Edema — The peripheral edema associated with calcium channel blockers is related to redistribution of fluid from the vascular space into the interstitium. In theory, increased calcium channel blocker-mediated vasodilation leads to increased pressure and subsequent arteriolar permeability in the transcapillary circulation . In one study of 12 healthy subjects, for example, a single dose of nifedipine increased the foot volume despite also increasing sodium excretion . The risk of edema is more common with dihydropyridines than with non-dihydropyridines and appears to be dose dependent. Risk of dihydropyridine-associated edema is two to three times higher with higher than with lower doses of amlodipine .
Calcium channel blocker-mediated edema may prompt clinicians to prescribe diuretics, especially loop diuretics, which increase polypharmacy and may cause harm in patients without hypervolemia . However, since calcium channel blocker-mediated edema is not the result of increased plasma volume, it tends not to improve with diuretic therapy . Conversely, addition of an inhibitor of the renin-angiotensin system (RAS), either an angiotensin-converting enzyme (ACE) inhibitor, an angiotensin receptor blocker (ARB), or a direct renin inhibitor can significantly reduce the incidence and severity of edema caused by calcium channel blockers [17-19]. This effect is probably related to ACE inhibitor- or ARB-mediated venodilation that helps to reduce transcapillary pressure.
As such, edema caused by dihydropyridine calcium channel blockers can be treated by any combination of the following: reduction in dose, switch to a non-dihydropyridine agent, and/or addition of a RAS-blocking agent.
Effects on cardiac function — The non-dihydropyridine calcium channel blockers, verapamil and diltiazem, can diminish cardiac contractility and slow cardiac conduction . As a result, these drugs are relatively contraindicated in patients who are taking beta blockers or who have HFrEF, sick sinus syndrome, and second- or third-degree atrioventricular block.
Use in heart failure and coronary artery disease — Due to their negative inotropic effects, non-dihydropyridine calcium channel blockers should not be used in patients with HFrEF. (See "Calcium channel blockers in heart failure with reduced ejection fraction".)
However, it does appear that both types of calcium channel blockers can be used safely in patients who have heart failure with preserved ejection fraction (HFpEF), and they may also be used in patients with myocardial infarction (MI) and chronic stable angina. (See "Overview of the nonacute management of ST-elevation myocardial infarction", section on 'Calcium channel blockers'.)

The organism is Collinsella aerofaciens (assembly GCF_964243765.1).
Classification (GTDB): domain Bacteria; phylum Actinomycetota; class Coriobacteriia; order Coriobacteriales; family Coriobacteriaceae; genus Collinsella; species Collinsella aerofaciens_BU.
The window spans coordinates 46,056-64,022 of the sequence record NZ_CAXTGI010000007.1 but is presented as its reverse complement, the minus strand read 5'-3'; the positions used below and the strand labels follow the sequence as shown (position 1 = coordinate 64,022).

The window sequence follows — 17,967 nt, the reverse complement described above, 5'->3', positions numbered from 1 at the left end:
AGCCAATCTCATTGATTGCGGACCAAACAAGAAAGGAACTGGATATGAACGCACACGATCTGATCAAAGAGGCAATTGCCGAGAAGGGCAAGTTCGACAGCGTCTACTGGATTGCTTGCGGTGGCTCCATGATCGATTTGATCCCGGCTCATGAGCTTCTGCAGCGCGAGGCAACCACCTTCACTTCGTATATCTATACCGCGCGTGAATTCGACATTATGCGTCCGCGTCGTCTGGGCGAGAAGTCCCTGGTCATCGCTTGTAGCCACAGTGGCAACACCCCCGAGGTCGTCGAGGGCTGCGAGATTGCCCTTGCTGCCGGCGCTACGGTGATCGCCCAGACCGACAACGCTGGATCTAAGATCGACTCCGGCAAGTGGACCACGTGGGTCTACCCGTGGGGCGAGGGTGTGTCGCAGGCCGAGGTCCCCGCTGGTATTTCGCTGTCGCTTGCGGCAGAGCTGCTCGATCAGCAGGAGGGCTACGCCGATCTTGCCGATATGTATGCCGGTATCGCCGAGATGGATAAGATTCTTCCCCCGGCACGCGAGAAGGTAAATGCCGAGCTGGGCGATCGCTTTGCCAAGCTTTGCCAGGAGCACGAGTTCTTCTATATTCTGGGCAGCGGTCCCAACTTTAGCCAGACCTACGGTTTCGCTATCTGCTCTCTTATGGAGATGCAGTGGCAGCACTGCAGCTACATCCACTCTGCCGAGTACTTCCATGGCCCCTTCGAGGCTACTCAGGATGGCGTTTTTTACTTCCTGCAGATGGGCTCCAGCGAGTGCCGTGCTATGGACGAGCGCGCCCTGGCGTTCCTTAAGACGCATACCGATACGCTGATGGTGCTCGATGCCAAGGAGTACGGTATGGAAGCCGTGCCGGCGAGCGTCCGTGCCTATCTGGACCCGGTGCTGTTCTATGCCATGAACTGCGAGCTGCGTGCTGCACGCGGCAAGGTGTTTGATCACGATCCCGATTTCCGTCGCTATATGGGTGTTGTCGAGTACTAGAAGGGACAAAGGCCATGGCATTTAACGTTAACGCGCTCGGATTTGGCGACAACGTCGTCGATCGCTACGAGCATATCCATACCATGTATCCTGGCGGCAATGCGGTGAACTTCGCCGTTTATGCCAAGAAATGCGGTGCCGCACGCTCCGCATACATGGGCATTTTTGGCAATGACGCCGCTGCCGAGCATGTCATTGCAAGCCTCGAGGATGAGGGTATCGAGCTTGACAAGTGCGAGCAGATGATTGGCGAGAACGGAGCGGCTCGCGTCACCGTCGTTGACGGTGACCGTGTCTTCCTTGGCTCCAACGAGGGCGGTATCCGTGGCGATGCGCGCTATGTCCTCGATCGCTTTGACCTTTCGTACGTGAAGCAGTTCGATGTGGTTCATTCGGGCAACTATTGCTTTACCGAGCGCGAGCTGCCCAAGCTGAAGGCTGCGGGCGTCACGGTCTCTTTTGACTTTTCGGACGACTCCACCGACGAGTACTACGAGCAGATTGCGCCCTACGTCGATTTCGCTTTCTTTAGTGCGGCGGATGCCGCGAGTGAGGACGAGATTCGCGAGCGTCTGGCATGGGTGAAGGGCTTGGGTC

Use of short-acting dihydropyridines has been demonstrated to cause reflex tachycardia and an increase in sympathetic tone, which may lead to poor outcomes in patients with heart failure and coronary disease. As such, these short-acting agents are generally no longer commercially available (or, if available, seldom used). However, the long-acting dihydropyridines (such as amlodipine, extended-release nifedipine, and felodipine) appear to be safe when used in patients with coronary artery disease or heart failure .
PROPOSED BUT UNPROVEN SERIOUS ADVERSE EFFECTS — Several serious adverse effects have been ascribed to calcium channel blockers, although the data supporting these links are weak and inconclusive:
●An increased mortality after acute myocardial infarction (MI) with short-acting but not long-acting agents
●An increased risk for acute MI in hypertensive patients taking short-acting but not long-acting agents
●An increased risk of cancer, particularly breast cancer, although this was not seen in the Antihypertensive and Lipid Lowering Treatment to Prevent Heart Attack Trial (ALLHAT) 
●An increased risk of gastrointestinal hemorrhage
Short-acting dihydropyridine calcium channel blockers should generally be avoided. However, long-acting agents, such as felodipine or amlodipine, appear to be safe and effective in treating hypertension and reducing cardiovascular events, including MI.